• Miami doesn’t need the roster spot just yet, and none of the recent available free agents held great appeal to the Heat.

• More importantly, Miami want to keep alive the not-very-likely possibility of being able to trade Bosh (after the season) to a team that might want to trade something Miami wants or a team that believes he could play or (as was the case before last month’s trade deadline) a team that needed to get to the cap floor. There were preliminary trade inquiries earlier this season.

A team that trades for Bosh couldn’t exclude his salary from its cap, because Bosh’s illness was first known while he played for Miami. He has three years and $75,868,170 remaining on his contract. It’s nearly impossible to see any team dealing for him.

A better guess at the delay: The Heat are exploring using the panels created by the next Collective Bargaining Agreement to handle issues like these. It’s unclear whether he’d be eligible for one, considering he signed and had his medical issue discovered under the current CBA, but the panel could remove his salary from Miami’s cap forever — even if Bosh defies the diagnosis and plays 25 games in a future season.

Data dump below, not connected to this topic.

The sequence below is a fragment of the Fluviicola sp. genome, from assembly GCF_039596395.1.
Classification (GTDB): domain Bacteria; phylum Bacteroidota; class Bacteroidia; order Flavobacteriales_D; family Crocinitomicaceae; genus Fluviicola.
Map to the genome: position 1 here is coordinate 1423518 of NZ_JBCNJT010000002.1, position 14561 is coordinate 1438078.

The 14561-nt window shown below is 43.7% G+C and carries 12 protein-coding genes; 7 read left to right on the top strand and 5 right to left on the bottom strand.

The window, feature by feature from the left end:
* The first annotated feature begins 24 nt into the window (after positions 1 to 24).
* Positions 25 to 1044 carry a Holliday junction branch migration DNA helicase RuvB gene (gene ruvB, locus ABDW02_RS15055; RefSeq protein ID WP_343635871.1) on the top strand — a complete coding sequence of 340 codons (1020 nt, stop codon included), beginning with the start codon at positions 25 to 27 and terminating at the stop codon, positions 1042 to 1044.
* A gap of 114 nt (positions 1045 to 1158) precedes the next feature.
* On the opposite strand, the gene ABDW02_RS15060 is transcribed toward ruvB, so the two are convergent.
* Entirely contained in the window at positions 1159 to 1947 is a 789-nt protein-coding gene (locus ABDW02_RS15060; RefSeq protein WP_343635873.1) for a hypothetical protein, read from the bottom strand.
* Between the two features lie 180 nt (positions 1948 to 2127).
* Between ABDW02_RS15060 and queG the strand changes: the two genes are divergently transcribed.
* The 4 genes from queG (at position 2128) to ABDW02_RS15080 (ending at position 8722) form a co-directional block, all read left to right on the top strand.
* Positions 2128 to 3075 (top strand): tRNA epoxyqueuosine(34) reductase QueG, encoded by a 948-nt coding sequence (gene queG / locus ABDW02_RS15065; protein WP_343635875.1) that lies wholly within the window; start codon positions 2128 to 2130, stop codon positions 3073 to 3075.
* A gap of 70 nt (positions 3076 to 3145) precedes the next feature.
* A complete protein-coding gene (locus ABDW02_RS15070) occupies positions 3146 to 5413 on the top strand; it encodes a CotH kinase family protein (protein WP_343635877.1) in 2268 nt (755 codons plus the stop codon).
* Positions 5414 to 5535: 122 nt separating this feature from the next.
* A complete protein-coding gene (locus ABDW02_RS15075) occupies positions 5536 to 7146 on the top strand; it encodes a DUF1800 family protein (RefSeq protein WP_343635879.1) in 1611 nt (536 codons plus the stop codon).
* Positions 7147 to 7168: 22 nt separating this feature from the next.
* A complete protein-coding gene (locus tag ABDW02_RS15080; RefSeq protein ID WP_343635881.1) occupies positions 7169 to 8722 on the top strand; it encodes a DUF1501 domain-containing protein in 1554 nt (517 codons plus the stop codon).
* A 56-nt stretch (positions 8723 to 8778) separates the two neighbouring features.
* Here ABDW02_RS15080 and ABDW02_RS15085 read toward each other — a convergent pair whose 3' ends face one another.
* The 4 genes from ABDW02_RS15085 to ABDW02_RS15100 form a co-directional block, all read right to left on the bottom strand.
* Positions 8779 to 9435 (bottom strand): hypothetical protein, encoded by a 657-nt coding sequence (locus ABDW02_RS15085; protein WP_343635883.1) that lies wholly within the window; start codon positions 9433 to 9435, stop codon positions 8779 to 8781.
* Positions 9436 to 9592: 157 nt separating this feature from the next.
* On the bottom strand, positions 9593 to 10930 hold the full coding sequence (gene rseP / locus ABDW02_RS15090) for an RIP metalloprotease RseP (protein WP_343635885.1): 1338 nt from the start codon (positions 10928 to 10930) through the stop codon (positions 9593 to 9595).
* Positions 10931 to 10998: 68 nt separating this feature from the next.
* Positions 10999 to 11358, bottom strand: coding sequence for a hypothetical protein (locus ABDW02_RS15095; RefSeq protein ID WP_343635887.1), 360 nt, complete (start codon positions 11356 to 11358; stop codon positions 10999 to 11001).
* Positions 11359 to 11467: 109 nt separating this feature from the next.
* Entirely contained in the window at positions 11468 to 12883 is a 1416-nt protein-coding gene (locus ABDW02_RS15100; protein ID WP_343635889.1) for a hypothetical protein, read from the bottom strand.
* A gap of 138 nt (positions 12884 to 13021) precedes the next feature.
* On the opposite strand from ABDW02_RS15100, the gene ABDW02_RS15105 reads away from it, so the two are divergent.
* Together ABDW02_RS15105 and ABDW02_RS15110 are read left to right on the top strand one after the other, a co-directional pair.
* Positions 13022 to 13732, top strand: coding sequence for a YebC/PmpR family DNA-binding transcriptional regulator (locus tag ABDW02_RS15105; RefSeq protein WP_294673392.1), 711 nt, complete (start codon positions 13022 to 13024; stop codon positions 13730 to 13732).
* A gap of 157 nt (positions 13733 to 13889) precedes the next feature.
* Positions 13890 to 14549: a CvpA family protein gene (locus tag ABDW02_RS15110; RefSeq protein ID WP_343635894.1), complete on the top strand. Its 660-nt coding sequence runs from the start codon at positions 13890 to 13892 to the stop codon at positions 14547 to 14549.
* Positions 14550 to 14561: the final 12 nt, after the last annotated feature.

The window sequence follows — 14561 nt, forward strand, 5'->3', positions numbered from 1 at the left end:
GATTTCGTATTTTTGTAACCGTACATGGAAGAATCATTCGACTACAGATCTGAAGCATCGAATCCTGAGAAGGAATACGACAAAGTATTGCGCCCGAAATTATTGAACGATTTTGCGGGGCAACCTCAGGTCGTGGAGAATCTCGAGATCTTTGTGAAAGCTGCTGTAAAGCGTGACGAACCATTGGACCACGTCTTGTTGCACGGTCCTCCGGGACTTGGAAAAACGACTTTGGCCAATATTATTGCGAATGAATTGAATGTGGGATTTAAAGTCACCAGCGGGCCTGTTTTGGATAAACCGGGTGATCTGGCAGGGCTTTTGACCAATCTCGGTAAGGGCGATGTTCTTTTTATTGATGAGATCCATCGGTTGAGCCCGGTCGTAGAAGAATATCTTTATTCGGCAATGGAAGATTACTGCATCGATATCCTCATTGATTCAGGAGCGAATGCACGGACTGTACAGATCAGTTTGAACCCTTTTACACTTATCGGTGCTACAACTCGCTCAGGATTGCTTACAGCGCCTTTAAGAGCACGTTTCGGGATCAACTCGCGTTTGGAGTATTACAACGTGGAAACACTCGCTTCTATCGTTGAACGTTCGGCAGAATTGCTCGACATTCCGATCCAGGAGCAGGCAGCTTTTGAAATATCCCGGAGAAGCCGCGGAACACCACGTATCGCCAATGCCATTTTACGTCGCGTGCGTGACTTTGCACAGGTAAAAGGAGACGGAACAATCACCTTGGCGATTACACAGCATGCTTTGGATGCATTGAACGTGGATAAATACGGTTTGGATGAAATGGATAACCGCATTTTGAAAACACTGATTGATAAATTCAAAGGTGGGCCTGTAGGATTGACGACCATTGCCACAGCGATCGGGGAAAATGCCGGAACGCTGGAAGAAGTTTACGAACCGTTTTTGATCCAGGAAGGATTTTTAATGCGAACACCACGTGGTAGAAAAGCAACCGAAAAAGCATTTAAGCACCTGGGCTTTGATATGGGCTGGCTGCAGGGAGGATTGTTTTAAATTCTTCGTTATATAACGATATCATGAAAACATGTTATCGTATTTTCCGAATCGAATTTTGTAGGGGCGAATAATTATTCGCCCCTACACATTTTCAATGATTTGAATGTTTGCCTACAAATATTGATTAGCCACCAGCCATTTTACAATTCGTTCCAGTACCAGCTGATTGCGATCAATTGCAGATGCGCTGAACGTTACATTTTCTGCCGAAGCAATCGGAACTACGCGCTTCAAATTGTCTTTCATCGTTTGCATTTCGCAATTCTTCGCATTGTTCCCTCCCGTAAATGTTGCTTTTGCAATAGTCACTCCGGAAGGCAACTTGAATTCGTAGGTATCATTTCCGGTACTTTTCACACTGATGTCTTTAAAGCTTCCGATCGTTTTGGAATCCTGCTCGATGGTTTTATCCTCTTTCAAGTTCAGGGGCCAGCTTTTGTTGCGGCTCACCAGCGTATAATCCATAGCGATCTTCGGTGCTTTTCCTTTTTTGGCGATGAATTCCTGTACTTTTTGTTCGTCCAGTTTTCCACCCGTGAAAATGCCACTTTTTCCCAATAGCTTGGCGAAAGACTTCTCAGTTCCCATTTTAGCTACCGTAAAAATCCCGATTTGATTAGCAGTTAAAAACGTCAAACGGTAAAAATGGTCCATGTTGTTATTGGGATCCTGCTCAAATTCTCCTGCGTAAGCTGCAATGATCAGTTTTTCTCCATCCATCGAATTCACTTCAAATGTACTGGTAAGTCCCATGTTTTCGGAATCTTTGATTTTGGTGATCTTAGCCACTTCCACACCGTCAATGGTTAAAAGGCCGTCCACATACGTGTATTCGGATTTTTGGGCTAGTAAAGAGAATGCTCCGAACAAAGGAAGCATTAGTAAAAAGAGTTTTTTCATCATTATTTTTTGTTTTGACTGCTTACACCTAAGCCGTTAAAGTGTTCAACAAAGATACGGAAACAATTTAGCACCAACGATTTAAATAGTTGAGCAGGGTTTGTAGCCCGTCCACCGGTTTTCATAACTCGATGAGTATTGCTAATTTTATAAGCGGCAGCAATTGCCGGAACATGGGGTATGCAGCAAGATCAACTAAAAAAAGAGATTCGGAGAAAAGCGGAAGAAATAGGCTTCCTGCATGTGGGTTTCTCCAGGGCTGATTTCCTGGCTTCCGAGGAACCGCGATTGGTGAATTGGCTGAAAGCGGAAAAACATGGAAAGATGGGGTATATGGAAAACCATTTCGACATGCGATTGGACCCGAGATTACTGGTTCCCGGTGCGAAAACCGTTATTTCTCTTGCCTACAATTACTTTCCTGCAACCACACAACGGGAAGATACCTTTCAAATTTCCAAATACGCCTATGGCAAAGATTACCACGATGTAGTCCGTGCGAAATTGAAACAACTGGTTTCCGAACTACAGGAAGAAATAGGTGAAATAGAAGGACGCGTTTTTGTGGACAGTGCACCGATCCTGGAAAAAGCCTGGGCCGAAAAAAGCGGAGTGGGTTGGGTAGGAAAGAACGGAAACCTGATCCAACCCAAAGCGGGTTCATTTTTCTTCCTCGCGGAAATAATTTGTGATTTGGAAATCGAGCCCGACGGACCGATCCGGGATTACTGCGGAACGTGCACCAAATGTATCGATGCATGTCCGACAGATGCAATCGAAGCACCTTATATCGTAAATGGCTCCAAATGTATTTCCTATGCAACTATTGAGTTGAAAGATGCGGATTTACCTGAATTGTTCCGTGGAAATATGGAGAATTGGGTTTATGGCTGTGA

There are numerous hurdles to going that route, starting with the Heat not being able to begin that process until the next CBA takes effect July 1. That’s also the day free agency begins, so Miami probably doesn’t want have Bosh still occupying cap space as free agents agree to terms.

But the Heat have already come this far with him on the books. It’s worth examining why they’re waiting, and nobody has done that better than Albert Nahmad of Heat Hoops. If you want to learn more, I highly recommend his article on the topic.

Jae Crowder calls out Devin Booker’s teammates for celebrating his 70 points after Suns loss

AP Photo/Stephan Savoia
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Suns guard Devin Booker scored 70 points in a game — both a historic achievement and an inflated accomplishment by a player on a bad team in a loss.

Plenty of NBA players celebrated the former.

Jae Crowder, whose Celtics beat Phoenix in Booker’s 70-point game Friday, emphasized the latter in the comment section of the NBA’s Instagram. And Booker shot back.

Via CSN New England:

The Suns have given up on winning this season. Let them enjoy this fun moment.

It fascinates me how Crowder can be so tough on the court and so sensitive on social media.

Buddy Hield goes 3, steal, 3 in Kings’ incredible comeback against Clippers (video)

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When they were down 18 in the final five minutes against the Clippers yesterday, the Kings faced, by one measure, 10,000-1 odds:

How did Sacramento overcome such daunting odds? Willie Cauley-Stein hit the game-winning putback, but no sequence was bigger than Buddy Hield making a 3-pointer, stealing the inbound pass then immediately making another 3-pointer.

Anthony Davis rattles rim with dunk on Juan Hernangomez (video)

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A sweet-shooting stretch four, Juan Hernangomez has a bright future in the NBA.

It’s not because of his rim protection.